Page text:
* the procedure, itself. Get all the details, any videos, etc. so you can have a clear picture and then think of how well yours will go.

* EPI - ephinephrine should be avoided if possible. It can trigger adrenal issues for those with lyme. It is sometimes used in anesthetics.

* Steroids often routine after any surgery. Can be a big problem for those with lyme, etc. LLMD should have suggestions on other methods to reduce inflammation or how to make sure steroids don't impact infections - a counter measure.

* antibiotics sometimes routine. Check with LLMD to coordinate.

* if abx, antifungal methods important, too, for GI and (if for women, vaginal health)

* your own special cream for after urinary cathera (sp?) would be removed as they are usually placed during surgery. Make them wait till the last minute to put in, though. Less time in the better.

* Avoid hospital foods

* will vaccine be pushed?

If staying in hospital, some push / force vaccines. Being prepared matters. Avoiding vaccines is important due to the additives and push on immune system with the aluminum and glyphosate (and so much more) in them.

I have links on each point but just too tired to sort those out now. So glad you did not want till the night before to post. Will come back within the next couple days with links I have for points above.

[ 02-11-2018, 10:07 PM: Message edited by: Keebler ]
Posted by Keebler (Member # 12673) on :

UPLEDGER INSTITUTE (particular method)

CranioSacral Therapy
Posted by Keebler (Member # 12673) on :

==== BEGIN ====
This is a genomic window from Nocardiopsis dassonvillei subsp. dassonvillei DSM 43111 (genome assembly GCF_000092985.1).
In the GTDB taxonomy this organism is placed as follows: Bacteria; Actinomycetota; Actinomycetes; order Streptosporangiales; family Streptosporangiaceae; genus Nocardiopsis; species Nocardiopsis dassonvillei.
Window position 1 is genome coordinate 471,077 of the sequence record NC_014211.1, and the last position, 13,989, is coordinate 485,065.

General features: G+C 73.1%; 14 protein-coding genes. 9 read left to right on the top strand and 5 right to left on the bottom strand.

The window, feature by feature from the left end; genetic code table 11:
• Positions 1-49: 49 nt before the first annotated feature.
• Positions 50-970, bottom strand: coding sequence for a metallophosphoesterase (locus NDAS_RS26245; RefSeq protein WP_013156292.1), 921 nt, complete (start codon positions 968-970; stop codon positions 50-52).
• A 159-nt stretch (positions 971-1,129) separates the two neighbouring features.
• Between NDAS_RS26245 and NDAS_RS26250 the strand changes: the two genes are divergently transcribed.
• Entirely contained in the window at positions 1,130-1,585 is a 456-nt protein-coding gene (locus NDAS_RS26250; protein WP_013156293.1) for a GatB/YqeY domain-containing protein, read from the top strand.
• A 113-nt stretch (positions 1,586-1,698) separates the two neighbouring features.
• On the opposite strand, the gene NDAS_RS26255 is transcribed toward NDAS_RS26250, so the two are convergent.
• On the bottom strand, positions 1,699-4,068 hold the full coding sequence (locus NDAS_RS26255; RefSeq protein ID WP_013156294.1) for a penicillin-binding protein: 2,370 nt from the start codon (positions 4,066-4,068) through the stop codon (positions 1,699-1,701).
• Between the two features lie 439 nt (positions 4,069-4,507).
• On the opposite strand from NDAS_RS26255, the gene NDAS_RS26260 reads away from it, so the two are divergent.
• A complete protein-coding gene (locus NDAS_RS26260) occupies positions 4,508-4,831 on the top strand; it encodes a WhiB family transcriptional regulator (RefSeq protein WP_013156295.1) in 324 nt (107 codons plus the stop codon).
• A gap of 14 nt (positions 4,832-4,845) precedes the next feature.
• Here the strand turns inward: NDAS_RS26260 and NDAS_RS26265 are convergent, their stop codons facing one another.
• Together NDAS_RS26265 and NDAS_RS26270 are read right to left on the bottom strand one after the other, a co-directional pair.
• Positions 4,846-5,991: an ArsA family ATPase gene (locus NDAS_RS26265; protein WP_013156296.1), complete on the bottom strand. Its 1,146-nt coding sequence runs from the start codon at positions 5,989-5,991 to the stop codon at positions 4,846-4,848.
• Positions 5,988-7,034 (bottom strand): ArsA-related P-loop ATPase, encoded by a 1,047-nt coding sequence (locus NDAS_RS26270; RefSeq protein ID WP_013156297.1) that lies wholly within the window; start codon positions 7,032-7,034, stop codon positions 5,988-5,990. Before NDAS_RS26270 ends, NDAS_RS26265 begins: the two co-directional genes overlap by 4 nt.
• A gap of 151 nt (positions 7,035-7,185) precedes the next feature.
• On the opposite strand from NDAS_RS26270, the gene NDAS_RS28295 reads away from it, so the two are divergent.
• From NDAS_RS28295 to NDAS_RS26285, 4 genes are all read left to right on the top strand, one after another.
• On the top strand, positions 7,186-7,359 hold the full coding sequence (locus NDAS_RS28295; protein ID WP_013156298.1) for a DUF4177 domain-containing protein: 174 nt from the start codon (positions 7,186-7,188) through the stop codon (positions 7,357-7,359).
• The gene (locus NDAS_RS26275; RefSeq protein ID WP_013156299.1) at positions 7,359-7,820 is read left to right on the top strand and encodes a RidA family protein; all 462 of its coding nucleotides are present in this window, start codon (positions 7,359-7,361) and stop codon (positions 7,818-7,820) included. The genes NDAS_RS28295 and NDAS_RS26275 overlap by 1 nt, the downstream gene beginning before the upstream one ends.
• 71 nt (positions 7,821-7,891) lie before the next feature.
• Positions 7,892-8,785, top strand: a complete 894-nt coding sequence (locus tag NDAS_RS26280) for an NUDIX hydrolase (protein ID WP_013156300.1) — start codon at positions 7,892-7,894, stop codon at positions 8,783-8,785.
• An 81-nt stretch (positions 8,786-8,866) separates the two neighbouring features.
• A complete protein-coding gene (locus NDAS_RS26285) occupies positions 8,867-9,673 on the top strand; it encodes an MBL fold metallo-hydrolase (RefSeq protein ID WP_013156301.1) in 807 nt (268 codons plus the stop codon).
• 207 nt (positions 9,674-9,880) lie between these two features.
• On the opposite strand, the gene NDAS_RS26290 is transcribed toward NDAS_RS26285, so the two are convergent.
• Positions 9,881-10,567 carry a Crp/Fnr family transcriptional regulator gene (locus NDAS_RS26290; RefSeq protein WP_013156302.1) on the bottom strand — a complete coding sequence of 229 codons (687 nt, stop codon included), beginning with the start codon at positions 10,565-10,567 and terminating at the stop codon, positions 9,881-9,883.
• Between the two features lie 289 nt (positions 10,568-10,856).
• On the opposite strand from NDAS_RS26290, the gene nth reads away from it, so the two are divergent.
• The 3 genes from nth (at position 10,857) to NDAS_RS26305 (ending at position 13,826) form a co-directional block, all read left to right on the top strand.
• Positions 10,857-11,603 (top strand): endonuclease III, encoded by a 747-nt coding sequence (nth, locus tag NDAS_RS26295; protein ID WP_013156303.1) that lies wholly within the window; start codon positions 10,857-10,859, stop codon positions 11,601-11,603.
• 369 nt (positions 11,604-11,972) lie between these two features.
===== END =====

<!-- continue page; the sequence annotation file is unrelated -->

Food plan

I'm thinking you may already be gluten-free and diary-free. If not, now's a good time to start to lessen both inflammation and phlegm in sinuses and gut.

I'm hoping whatever doctors who have been treating you for sinus issues have already explained why dairy, especially, is so bad for nasal congestion.

Also a good time to avoid all GMO foods. (Genetically modified organisms, that is.)

Organic foods are not GMO. Be sure to get excellent nutrients in good foods. Let foods nourish your cells so you can be as strong as possible for the "healing event"
Posted by Keebler (Member # 12673) on :

Surgery thread
Posted by Keebler (Member # 12673) on :

Hip Replacement Surgery ?

Many ideas for anyone, any kind of surgery here . . . specific cautions for those with lyme, too.
Posted by Keebler (Member # 12673) on :
Learn about your right to say no, IF you want to. But also how the terms / forms can include things you may not know. Homework needs to be done prior. It may not be all that easy to have control. Find out in advance.

Even if you want a vaccine, really, it's no time to be getting one immediately prior to surgery right then and there.

Nurse Warns of "Biologics" & Forced Flu Shots Happening in US Hospitals

3:30 Video - YouTube - May 13, 2016

Hospital Policy - must administer vaccines . . . and there's more, too. "Biologics" may also be forced

After the video, see links set for BIOGOLICS, here:;f=3;t=036113;p=0

LymeToo posted on 16 May, 2016

Topic: Next time you have surgery ... You need to know THIS!
Posted by Keebler (Member # 12673) on :
For reference:;f=1;t=131625;p=0

VACCINE LINKS set - Ingredients in Vaccines
Posted by koo (Member # 30462) on :
Sent you a PM.
Posted by Kylie (Member # 52158) on :
Hello, I understand you, and I hope everything will be ok. I had a similar situation after an unsuccessful surgery on my breast, It was followed by a number of complications. But happily, I found Dr. Sessa from which is a really good specialist, that helped me a lot and made a successful breast augmentation surgery that wasn't followed by different kinds of complications. I truly recommend his services, because he won't disappoint you for sure. just take your chances and do it.

[ 09-29-2020, 07:36 AM: Message edited by: Kylie ]